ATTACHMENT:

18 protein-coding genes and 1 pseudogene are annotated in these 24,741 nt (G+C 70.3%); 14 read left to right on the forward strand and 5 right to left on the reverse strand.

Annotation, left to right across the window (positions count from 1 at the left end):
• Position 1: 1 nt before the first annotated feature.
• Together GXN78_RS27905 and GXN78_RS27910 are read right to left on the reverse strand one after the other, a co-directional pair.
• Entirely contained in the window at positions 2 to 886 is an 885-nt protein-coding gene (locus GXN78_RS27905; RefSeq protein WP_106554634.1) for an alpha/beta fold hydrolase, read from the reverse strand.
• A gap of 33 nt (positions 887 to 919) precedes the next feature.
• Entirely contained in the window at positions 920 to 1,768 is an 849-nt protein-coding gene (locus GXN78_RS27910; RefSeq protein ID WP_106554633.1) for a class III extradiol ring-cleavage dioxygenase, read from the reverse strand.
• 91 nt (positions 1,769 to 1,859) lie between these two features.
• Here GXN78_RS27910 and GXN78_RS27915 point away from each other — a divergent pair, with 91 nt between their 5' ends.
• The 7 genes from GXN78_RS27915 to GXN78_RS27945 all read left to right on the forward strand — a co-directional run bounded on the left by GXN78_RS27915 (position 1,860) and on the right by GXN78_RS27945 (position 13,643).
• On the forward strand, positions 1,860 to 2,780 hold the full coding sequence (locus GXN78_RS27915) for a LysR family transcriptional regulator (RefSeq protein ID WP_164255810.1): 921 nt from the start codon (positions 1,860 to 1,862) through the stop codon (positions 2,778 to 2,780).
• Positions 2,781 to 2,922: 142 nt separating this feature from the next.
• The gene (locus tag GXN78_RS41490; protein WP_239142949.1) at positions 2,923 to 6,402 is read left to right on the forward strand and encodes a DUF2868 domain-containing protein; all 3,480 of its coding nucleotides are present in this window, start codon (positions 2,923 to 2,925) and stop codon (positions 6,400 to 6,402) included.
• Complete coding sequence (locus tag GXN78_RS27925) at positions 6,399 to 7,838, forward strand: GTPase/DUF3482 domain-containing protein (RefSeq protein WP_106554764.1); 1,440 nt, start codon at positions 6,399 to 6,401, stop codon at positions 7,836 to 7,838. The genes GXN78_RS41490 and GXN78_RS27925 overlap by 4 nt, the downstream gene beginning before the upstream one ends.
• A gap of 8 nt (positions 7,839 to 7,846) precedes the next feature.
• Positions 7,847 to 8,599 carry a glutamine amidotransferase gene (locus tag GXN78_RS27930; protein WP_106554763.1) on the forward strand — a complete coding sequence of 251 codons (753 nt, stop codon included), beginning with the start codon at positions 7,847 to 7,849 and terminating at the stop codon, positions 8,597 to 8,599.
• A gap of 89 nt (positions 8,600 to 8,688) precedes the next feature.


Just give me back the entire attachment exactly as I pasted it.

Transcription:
18 protein-coding genes and 1 pseudogene are annotated in these 24,741 nt (G+C 70.3%); 14 read left to right on the forward strand and 5 right to left on the reverse strand.

Annotation, left to right across the window (positions count from 1 at the left end):
• Position 1: 1 nt before the first annotated feature.
• Together GXN78_RS27905 and GXN78_RS27910 are read right to left on the reverse strand one after the other, a co-directional pair.
• Entirely contained in the window at positions 2 to 886 is an 885-nt protein-coding gene (locus GXN78_RS27905; RefSeq protein WP_106554634.1) for an alpha/beta fold hydrolase, read from the reverse strand.
• A gap of 33 nt (positions 887 to 919) precedes the next feature.
• Entirely contained in the window at positions 920 to 1,768 is an 849-nt protein-coding gene (locus GXN78_RS27910; RefSeq protein ID WP_106554633.1) for a class III extradiol ring-cleavage dioxygenase, read from the reverse strand.
• 91 nt (positions 1,769 to 1,859) lie between these two features.
• Here GXN78_RS27910 and GXN78_RS27915 point away from each other — a divergent pair, with 91 nt between their 5' ends.
• The 7 genes from GXN78_RS27915 to GXN78_RS27945 all read left to right on the forward strand — a co-directional run bounded on the left by GXN78_RS27915 (position 1,860) and on the right by GXN78_RS27945 (position 13,643).
• On the forward strand, positions 1,860 to 2,780 hold the full coding sequence (locus GXN78_RS27915) for a LysR family transcriptional regulator (RefSeq protein ID WP_164255810.1): 921 nt from the start codon (positions 1,860 to 1,862) through the stop codon (positions 2,778 to 2,780).
• Positions 2,781 to 2,922: 142 nt separating this feature from the next.
• The gene (locus tag GXN78_RS41490; protein WP_239142949.1) at positions 2,923 to 6,402 is read left to right on the forward strand and encodes a DUF2868 domain-containing protein; all 3,480 of its coding nucleotides are present in this window, start codon (positions 2,923 to 2,925) and stop codon (positions 6,400 to 6,402) included.
• Complete coding sequence (locus tag GXN78_RS27925) at positions 6,399 to 7,838, forward strand: GTPase/DUF3482 domain-containing protein (RefSeq protein WP_106554764.1); 1,440 nt, start codon at positions 6,399 to 6,401, stop codon at positions 7,836 to 7,838. The genes GXN78_RS41490 and GXN78_RS27925 overlap by 4 nt, the downstream gene beginning before the upstream one ends.
• A gap of 8 nt (positions 7,839 to 7,846) precedes the next feature.
• Positions 7,847 to 8,599 carry a glutamine amidotransferase gene (locus tag GXN78_RS27930; protein WP_106554763.1) on the forward strand — a complete coding sequence of 251 codons (753 nt, stop codon included), beginning with the start codon at positions 7,847 to 7,849 and terminating at the stop codon, positions 8,597 to 8,599.
• A gap of 89 nt (positions 8,600 to 8,688) precedes the next feature.